In 1894, after losing his teaching job at the PAFA amidst a sexually charged scandal that would plague him the rest of his life, Thomas Eakins wrote: "My honors are misunderstanding, persecution & neglect, enhanced because unsought." Born July 25, 1844 under an unlucky star, Eakins may be the greatest artist America has ever produced, certainly the greatest Philadelphia ever birthed, and yet also the most unjustly neglected. Growing up in Philadelphia and fascinated with Eakins’ work since I was a teenager, I can’t help but see Eakins around every corner. Annie once asked me what great painting I’d like to own. When I told her Eakins’ The Champion Single Sculls (Max Schmitt in a Single Scull) (above, from 1871), she did the next best thing—she made it the wallpaper for my laptop. Now, Eakins portrait of his friend Max Schmitt stares out at me each time I turn it on, but my eyes often turn to Eakins portrait of himself rowing away into the distance. Each time we drive along the Schuylkill River and see Boathouse Row, I think of Eakins and this painting, however briefly. Each time we cross the Girard Avenue Bridge, shown in the distance of The Champion Single Sculls, to make a U-turn after visiting the Philadelphia Zoo, I think of Eakins and this painting, however briefly. (While visiting the zoo with Annie and Alex, I sometimes think of how Eakins’ pet monkey Bobby ended up there after Eakins’ death and wonder if any of Bobby’s ancestors still swing in those habitats.) But all those brief moments of reflection add up to a huge ghost that haunts the city like Hamlet’s father, asking to be revenged.
Sidney Kirkpatrick actually titled his great biography The Revenge of Thomas Eakins, in response to the hatchet job by Henry Adams titled Eakins Revealed. I’ve read both, as well as every other major book on Eakins. The sum of such reading infects me with the ability to merge the city and the artist almost entirely. A Phillies game harks back to Eakins watercolor of baseball players practicing in 1875-style uniforms. Walking past Thomas Jefferson University Hospital and their statue of Dr. Samuel D. Gross calls to mind The Gross Clinic and how that work was almost taken from Philadelphia. For someone who has been dead for almost a century, Eakins still gets around, at least vicariously through my thoughts. When the PMA exhibited Eakins’ The Swimming Hole (above, from 1884), I made sure to take a good long look before it went back to it’s home museum in Texas, part of the great Eakins exodus in the years after his death. Eakins almost sheepishly raises his head above the water in the lower right corner of the painting, looking on at the young men cavorting in the water. Many read sinister narratives into Eakins’ watery self-portrait here, usually centered around homoerotic voyeurism, but I prefer to see Eakins as an unapologetic student of the human form literally worshiping at the feet of God’s greatest achievement.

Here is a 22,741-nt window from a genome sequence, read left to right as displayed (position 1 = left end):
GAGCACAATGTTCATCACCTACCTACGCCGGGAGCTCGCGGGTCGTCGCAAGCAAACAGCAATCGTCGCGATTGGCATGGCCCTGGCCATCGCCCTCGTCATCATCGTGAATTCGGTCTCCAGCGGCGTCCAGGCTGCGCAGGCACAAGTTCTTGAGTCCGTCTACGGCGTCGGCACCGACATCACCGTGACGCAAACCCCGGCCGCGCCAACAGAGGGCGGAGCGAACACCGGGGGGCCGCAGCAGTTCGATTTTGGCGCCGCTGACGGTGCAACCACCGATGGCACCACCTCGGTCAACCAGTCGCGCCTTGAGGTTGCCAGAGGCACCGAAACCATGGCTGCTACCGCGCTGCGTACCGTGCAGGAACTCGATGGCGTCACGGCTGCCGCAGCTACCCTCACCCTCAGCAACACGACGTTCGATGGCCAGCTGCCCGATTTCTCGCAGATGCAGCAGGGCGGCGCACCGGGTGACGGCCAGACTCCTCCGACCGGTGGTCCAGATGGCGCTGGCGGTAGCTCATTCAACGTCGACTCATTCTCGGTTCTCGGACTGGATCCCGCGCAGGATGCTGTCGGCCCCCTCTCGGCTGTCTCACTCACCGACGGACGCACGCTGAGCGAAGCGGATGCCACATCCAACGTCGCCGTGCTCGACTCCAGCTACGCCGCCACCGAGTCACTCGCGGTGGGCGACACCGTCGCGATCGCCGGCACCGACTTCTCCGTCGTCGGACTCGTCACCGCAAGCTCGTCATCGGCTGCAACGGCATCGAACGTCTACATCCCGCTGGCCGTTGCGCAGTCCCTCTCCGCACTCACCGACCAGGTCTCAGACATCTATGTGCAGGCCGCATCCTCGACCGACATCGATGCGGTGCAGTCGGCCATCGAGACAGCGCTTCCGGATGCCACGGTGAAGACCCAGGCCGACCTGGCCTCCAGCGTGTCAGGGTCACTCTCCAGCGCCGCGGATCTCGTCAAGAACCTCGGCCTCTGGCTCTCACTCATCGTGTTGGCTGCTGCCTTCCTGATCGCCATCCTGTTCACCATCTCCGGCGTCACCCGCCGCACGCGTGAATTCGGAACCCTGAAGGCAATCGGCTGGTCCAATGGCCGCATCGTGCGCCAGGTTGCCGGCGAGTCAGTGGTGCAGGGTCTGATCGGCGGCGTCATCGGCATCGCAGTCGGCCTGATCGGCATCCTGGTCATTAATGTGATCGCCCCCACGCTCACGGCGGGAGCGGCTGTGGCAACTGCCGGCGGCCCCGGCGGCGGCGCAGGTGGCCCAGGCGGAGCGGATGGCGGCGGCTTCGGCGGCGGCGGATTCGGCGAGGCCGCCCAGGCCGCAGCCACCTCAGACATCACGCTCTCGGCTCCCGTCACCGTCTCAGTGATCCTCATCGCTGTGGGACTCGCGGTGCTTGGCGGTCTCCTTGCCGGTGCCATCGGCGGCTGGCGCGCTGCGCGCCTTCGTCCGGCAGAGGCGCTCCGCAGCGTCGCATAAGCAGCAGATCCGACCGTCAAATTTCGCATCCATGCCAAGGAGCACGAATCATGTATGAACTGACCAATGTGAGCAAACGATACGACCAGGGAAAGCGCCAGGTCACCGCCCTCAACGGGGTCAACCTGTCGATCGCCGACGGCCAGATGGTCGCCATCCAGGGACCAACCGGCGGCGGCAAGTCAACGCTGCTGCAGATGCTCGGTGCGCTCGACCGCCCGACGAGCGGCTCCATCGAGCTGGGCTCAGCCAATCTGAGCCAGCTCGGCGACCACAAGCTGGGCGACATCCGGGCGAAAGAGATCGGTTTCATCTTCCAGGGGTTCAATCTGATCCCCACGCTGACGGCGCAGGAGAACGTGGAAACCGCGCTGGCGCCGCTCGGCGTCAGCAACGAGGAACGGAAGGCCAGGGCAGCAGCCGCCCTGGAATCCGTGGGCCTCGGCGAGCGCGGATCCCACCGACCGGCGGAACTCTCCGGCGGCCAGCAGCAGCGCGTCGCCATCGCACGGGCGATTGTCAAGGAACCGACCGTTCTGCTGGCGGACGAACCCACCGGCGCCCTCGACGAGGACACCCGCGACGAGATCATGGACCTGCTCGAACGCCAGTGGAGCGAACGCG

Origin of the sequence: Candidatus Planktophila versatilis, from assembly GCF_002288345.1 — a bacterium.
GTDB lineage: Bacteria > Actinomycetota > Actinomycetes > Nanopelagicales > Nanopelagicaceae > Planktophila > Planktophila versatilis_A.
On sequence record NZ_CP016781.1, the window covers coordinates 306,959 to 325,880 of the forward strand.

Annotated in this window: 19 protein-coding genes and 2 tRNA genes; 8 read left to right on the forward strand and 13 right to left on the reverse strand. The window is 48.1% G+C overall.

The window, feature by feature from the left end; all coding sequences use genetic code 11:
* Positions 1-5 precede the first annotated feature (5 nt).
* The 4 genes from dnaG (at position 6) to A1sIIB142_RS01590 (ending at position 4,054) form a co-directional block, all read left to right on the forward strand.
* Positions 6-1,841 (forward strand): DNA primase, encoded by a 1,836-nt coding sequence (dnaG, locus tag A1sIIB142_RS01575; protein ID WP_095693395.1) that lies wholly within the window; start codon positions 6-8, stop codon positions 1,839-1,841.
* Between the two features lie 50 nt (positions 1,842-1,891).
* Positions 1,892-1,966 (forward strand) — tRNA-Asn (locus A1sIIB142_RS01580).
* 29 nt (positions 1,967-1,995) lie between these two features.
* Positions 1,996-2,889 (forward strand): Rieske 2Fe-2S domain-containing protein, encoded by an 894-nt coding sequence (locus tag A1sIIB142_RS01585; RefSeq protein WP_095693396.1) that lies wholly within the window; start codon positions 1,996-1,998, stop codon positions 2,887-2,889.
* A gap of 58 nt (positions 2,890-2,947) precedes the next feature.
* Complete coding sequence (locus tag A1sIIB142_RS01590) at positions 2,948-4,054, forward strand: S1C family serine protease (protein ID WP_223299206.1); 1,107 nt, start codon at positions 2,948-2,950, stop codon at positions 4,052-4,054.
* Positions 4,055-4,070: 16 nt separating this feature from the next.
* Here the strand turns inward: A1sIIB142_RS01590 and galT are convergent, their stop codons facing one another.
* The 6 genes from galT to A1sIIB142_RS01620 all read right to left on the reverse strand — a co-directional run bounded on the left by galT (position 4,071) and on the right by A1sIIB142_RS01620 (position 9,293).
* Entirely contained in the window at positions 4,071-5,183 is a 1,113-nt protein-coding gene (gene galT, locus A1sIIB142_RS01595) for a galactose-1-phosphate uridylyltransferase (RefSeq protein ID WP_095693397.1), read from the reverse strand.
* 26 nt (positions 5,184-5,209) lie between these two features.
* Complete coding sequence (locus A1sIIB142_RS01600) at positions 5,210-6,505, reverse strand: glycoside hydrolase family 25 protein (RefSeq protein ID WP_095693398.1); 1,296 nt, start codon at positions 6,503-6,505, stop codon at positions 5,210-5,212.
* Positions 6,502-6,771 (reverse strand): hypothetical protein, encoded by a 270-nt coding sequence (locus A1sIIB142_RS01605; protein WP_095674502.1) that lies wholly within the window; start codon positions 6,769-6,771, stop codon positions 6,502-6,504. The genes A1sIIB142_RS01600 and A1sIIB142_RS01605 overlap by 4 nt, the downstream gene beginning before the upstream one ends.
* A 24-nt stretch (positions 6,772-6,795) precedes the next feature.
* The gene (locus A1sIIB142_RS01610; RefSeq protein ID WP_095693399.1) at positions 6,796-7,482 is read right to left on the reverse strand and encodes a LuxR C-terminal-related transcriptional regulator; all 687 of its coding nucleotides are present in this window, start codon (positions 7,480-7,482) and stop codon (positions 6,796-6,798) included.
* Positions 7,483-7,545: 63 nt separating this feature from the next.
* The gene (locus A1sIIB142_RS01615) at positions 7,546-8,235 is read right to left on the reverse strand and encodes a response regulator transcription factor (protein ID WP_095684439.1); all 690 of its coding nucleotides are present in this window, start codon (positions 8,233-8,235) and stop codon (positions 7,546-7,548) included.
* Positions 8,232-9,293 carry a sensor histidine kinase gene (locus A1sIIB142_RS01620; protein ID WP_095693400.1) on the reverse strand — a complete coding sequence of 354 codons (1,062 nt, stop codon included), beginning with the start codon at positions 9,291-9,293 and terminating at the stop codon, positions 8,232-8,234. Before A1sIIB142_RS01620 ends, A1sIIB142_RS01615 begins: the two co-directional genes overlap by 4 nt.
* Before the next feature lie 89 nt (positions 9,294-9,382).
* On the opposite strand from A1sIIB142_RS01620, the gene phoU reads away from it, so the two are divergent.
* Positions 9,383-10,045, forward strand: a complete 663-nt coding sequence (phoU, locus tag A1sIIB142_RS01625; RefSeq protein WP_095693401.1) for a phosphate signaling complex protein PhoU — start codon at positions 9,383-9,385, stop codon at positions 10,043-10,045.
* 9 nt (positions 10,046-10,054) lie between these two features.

When the National Academy of Design in New York invited Eakins to join their organization, they asked him to submit a self-portrait. Eakins’ Self-Portrait (above, from 1902) shows the artist gone from riches to rags. His jacket is clearly worn in spots. He’s painted himself poorly shaved. His eyes seem sad rather than proudly brilliant. In this self-portrait, Eakins showed to the world the effects of the years of “misunderstanding, persecution, and neglect.” In many ways, Eakins’ plight mirrors that of Philadelphia itself. Home to the Centennial celebration of 1876, Philadelphia stood as one of the most prosperous manufacturing cities in the world. As the decades passed, those factories gradually closed, jobs disappeared, neighborhoods went bad, and a general sense of malaise and inferiority took firm root in the soul of the city and its people. Everything from the trivial (losing sports teams) to the deadly serious (astronomical murder rates) contributes to the second-class city mentality that Philadelphia imposes upon itself as it slinks into the shadow of New York City. I feel the same fury for my city’s fall as I do for Eakins’ eclipse, believing that the answer to one may actually rest in part in the answer to the other. I’ve been toying around with the idea of writing a short book with a title something like “Thomas Eakins’ Philadelphia.” Aside from finding the time and energy to write a formal proposal for a publisher, I wonder if I’ll ever find the time and energy to write such a book while working a full-time job and being a full-time husband and father. Part of me, however, would love to do it for no other reason than to show my son and future generations of Philadelphians that their city has a great and powerful past all around them that makes them second to nobody. The ghosts are already speaking to them, calling them to better things, if they will simply stop and listen.